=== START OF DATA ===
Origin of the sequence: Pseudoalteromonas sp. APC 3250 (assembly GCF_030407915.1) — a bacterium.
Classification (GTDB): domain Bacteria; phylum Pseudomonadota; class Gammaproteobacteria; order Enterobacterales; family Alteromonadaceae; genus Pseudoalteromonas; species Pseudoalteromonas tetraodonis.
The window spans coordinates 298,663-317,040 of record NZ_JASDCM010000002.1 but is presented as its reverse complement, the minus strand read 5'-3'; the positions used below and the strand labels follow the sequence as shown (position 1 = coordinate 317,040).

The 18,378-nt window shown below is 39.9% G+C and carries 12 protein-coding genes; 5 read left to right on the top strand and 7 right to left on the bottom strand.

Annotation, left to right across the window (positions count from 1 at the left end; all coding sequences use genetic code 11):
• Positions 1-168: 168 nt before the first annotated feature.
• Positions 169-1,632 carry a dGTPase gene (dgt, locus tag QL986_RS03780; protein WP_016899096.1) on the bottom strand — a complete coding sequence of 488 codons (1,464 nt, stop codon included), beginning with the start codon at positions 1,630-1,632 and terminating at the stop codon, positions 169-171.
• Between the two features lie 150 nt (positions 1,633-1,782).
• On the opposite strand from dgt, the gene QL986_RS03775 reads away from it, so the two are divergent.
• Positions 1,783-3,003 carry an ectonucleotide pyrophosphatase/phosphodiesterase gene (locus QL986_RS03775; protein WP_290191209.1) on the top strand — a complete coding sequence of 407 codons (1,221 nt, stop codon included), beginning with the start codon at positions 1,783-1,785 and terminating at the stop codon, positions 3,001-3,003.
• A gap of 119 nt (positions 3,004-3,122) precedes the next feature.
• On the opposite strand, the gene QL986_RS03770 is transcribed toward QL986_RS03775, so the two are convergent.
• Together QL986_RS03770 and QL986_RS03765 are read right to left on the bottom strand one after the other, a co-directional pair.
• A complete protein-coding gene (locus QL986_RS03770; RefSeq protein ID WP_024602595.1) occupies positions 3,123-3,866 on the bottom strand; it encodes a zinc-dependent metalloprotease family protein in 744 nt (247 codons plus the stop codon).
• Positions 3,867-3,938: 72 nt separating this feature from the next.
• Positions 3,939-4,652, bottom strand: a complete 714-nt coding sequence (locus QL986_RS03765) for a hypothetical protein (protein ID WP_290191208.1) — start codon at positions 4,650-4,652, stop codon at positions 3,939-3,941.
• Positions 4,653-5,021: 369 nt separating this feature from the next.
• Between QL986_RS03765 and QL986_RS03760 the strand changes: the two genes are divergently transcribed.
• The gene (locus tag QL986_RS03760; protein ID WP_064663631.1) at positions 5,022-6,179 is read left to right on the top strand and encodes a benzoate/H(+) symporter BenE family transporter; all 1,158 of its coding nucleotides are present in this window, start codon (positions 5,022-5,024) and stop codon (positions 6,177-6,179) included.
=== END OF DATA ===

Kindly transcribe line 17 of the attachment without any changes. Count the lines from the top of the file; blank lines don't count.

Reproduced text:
• Positions 4,653-5,021: 369 nt separating this feature from the next.